By Trinity Norris/El Inde
A group of over 70 faculty and students gather in a circle in front of Old Main, a famous landmark on the University of Arizona campus. They are there for a blessing to start off the new semester, which offers them a small piece of home to remind them of where they came from; although they are far from home, it’s an invitation for them to continue to practice their traditions. The blessing is a cleansing, a way for Native American people to free themselves from negative energy. As the ceremony begins the smells of sweetgrass, tobacco, and white sage fill the air as it starts to burn and a prayer is spoken.
Miguel Flores Jr., a traditional spiritual leader from the Tohono O’odham Nation and Pascua Yaqui tribe, begins to bless in the four directions with the smoke of the white sage and sweet grass. These items have holistic properties for mental and emotional support which is used widely in many Native American ceremonies. Flores goes around to each student and staff member at the blessing and begins to push the smoke towards their direction to allow each individual to bless themselves and pray. This is only the beginning of what Flores does for his community and the fellow Native men and women who are affiliated with this public university.
Winona Little Owl, Ihankthunwanna Dakhota, is a student at the University of Arizona who actively participates in Flores’ ceremonies.
“I appreciate the blessings he comes to offer us here at the University, Little Owl said. “It helps to create a feeling of home here, something that is not easy for all of us to go back to. When we’re here at these predominantly white academic institutions, we know we don’t belong in these spaces. They were not created with the intent of our people being here, or even the thought of us applying to be here.”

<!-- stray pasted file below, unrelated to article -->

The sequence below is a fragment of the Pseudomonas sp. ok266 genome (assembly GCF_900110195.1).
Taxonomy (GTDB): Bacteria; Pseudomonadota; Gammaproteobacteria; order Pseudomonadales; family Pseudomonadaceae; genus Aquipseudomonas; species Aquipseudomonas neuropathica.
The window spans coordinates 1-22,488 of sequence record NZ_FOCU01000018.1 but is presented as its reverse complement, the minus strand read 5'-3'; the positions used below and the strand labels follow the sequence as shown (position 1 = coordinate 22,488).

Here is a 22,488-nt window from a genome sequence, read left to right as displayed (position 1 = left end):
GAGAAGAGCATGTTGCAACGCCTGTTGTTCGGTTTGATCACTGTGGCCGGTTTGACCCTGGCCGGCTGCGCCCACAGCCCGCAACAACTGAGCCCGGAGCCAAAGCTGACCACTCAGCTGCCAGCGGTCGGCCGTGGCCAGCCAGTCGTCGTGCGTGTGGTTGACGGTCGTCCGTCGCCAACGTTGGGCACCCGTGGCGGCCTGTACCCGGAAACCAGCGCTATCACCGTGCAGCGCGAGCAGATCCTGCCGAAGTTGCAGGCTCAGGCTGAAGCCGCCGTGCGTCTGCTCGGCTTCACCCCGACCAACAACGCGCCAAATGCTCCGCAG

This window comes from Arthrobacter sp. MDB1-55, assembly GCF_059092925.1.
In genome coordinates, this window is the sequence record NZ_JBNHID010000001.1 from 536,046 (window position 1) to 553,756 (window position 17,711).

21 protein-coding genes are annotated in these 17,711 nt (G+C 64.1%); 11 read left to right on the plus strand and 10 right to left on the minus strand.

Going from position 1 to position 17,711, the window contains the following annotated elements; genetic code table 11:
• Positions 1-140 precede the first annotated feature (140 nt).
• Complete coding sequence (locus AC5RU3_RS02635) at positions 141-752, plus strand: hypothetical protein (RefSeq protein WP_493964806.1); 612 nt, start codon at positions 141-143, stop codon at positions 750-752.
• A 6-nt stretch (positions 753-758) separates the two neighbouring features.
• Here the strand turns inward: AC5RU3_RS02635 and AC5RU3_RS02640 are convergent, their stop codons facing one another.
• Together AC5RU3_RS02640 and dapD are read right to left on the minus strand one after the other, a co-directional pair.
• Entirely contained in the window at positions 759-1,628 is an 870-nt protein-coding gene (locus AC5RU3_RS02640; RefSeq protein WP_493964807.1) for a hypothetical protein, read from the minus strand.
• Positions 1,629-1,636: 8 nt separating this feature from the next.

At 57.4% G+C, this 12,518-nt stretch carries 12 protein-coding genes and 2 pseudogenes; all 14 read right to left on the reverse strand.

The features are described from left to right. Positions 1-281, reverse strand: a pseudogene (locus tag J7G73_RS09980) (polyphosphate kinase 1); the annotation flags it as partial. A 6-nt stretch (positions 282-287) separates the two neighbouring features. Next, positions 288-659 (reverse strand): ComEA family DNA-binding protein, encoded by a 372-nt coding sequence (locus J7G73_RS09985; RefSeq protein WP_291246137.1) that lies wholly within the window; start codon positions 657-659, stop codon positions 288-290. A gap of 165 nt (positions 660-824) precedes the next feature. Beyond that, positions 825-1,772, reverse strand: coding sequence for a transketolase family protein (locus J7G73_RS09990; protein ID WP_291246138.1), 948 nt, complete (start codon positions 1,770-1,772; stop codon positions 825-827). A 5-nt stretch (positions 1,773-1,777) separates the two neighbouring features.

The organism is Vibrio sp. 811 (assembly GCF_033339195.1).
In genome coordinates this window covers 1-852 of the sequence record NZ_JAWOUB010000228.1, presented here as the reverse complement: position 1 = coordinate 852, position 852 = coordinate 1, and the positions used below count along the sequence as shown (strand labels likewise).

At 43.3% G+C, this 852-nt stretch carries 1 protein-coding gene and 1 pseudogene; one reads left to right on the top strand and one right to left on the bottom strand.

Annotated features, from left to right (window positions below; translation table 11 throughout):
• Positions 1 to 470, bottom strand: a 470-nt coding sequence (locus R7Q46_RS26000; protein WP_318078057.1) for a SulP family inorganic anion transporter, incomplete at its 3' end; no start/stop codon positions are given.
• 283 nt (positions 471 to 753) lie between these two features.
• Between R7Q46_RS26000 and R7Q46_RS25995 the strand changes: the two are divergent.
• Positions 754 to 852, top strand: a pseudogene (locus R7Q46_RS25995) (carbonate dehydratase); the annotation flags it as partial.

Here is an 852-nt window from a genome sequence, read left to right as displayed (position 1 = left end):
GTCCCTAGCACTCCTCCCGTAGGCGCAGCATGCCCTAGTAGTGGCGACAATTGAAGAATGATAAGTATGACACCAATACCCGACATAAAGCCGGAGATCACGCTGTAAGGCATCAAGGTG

Little Owl talks about how at times Native People experience micro-aggressions and racism in their day to day lives, and in her experience at the university she has encountered just that. Participating in these ceremonies allows her to stay grounded.
“Our people have always been resilient people, even throughout the eras of Federal Indian policy, but what really helped keep us connected was our ways of life, our prayers and ceremonies,” Little Owl said.
Olene Smith, Tohono O’odham, is a graduate student at the University of Arizona who was encouraged by Flores’ ceremonies.
“As I transferred to the University of Arizona and as I began to emerge myself into the Native American community here on campus I was not sure what to expect. I remember attending my first blessing presented by Miguel Flores. It was an experience that was so heartwarming,” Smith said.
Smith is grateful and encouraged by the words that Flores provides during his blessings. Flores lets students and faculty know that he is always willing to provide words of comfort for those who are away from home. Students know that he is here for them with the words he shares and that we do have a home here on campus.
As a traditional spiritual leader, Flores holds celebrations to honor the spirits, with ceremonies that can last for weeks and even months on end. Miguel has been leading these since he was in his early 20s. Flores has been so involved that he started his own company surrounding holistic wellness.
Flores is also a Chief Executive Officer for the Holistic Wellness Counseling and Consultant Services, a Tucson-based company that helps Native American men, women, and children have healthy and holistic lifestyles surrounding their identity as Native Americans through various programs like cultural/arts programs and counseling. This allows individuals to give back to their community, while staying out of trouble. He came up with the idea for Holistic Wellness when he was in college at the University of Arizona.
“My grandmother on my O’odham side was a traditional herbalist, someone who knows about different plants and herbs, and the different purposes that can be used in ceremonies, my great grandmother on my Yaqui mother’s side was also an herbalist,” Flores said.